Democratic National Committee Chair Debbie Wasserman-Schultz is making a stop in Arkansas Thursday evening to headline a ticketed-event in Little Rock honoring the Pryor family. The visit comes on the heels of Hillary Clinton’s entrance into the 2016 presidential race.
Ouachita Baptist University political scientist Hal Bass said regardless of Clinton’s electoral prospects in Arkansas the national Democratic Party has a degree of renewed interest in the conservative-led state.
“I think with the prospect of a Hillary Clinton candidacy and nomination there’s an expectation that there will be some money to be raised in here in Arkansas and money raised here can be spent all over the country.”
That expectation is a departure from how some Democrats have viewed Arkansas in past election cycles, said Bass.
“I think it’s a reflection of the fact that raising money in Arkansas for Democratic Party presidential contests in recent years has been a pretty tough row to hoe. With nominees like John Kerry and Barack Obama who were clearly out of sync with the Arkansas political culture.”
Greg Shufeldt, a political scientist at the University of Arkansas at Little Rock, said the event in Little Rock is not being held solely for the benefit of national electoral contests.
“It doesn’t look like Senator Clinton is going to face any real strong opposition for the Democratic nomination so the party won’t really have the opportunity to use the primaries and caucuses to build an organization for November so by being proactive an having events like they’re having tonight in Arkansas – a state that probably won’t be contested – they’re able to really prop up the local party for any local races that might be relevant,” said Shufedlt.
The Democratic Party of Arkansas relayed that proceeds from $75 tickets for the event with the DNC Chair will be directed to the state party’s apparatus.
DPA Chair Vincent Insalaco’s statement on Wasserman-Schultz’s visit points to both local and national aims.
"We are glad to join with the Young Democrats of Arkansas in honoring the lifetime service of David and Barbara Pryor and in welcoming Congresswoman Debbie Wasserman-Schultz in her first visit to Arkansas as Chair of the Democratic National Convention. As we gear up for 2016, we look forward to electing candidates who continue to put things like Pre-K education, healthcare, and fairness for hard-working families at the forefront of the issues which are discussed on the national stage, as well as here in Arkansas."
Fundraising by Democrats in Arkansas this week comes after news that Arkansan Warren Stephens topped the list of donors to various national Republican Party entities. The president of the financial firm Stephens Inc. has used new relaxations of campaign contribution limits to donate just over $500,000 in the first three months of 2015.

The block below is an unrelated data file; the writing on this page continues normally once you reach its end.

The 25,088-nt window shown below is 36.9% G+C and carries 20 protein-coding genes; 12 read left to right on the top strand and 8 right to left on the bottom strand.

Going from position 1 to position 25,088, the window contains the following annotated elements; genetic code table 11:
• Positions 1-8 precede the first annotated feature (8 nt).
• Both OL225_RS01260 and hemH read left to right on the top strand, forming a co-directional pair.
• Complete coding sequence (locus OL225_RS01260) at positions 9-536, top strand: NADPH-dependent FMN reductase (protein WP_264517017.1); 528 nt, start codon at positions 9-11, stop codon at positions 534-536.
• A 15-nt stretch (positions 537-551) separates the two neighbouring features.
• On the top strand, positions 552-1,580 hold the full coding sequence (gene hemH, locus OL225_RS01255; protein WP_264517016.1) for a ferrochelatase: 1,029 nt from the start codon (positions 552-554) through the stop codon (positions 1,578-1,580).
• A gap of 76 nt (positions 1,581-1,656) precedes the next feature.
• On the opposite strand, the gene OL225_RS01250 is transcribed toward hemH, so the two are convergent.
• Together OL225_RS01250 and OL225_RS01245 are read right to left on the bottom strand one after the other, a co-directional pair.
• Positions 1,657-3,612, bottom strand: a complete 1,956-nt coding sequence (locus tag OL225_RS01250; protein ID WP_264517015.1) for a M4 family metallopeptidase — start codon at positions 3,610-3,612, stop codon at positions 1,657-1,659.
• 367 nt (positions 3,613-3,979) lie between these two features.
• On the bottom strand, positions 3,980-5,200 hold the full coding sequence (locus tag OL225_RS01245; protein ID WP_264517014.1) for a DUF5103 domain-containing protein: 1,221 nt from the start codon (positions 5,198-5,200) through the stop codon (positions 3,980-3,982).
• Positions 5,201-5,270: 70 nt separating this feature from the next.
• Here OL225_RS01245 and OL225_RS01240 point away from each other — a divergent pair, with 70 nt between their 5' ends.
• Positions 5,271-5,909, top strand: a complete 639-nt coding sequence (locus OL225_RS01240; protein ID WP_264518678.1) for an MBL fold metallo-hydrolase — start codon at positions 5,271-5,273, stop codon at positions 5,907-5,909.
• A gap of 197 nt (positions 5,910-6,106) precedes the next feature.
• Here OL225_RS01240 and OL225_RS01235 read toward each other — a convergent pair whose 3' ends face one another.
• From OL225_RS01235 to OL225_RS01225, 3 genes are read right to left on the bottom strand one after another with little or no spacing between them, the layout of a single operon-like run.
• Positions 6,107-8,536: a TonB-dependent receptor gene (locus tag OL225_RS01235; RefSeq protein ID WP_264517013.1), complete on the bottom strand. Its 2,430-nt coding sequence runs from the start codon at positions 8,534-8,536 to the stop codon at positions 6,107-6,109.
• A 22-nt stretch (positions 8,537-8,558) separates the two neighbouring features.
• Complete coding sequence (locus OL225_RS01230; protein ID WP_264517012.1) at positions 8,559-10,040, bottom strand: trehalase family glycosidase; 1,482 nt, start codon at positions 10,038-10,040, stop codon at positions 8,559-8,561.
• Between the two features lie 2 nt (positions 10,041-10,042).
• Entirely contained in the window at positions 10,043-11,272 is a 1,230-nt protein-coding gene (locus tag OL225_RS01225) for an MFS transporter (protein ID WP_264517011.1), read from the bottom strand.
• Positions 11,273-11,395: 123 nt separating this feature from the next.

Bass said it’s another indicator that the relevance of Arkansas in 2016 isn’t only about adding votes to the Electoral College.
“The current rules and norms for campaign finance encourage going to donors like this and getting big, big contributions from them. What’s interesting about Stephen’s contributions is that they went through the Party. So much of the current big donations are being directed toward the PACs,” said Bass.
Stephens is also on the board of directors for one of the nation’s largest conservative PACs the Club for Growth.
Hillary Clinton is not the only ex-Arkansas resident familiar with the Governor’s Mansion invoked in talks of 2016.
“There’s no question that we’re going to be on the national media’s radar screen in the 2016 campaign on both party’s sides,” said Bass.
Former Governor Mike Huckabee is expected to announce his run in early May. Huckabee is scheduled to give an address in his hometown of Hope. Another former Arkansas governor, former President Bill Clinton, also calls Hope home. Bass said he expects Huckabee to play-up the Arkansas connection as evidence that he can take on Clinton if he wins the Republican nomination.
As for Arkansas, Professor Shufeldt said it’s a state that may already be determined regardless of nominees.
“Hillary Clinton is likely to outperform or over-perform compared to other Democrats [in Arkansas]. She beat Barack Obama handily in the 2008 primary in Arkansas. But as we’ve seen in the last three or four elections Republicans have really had massive success at both the statewide and lower levels races. To expect any candidate to really put Arkansas back in play is unlikely.”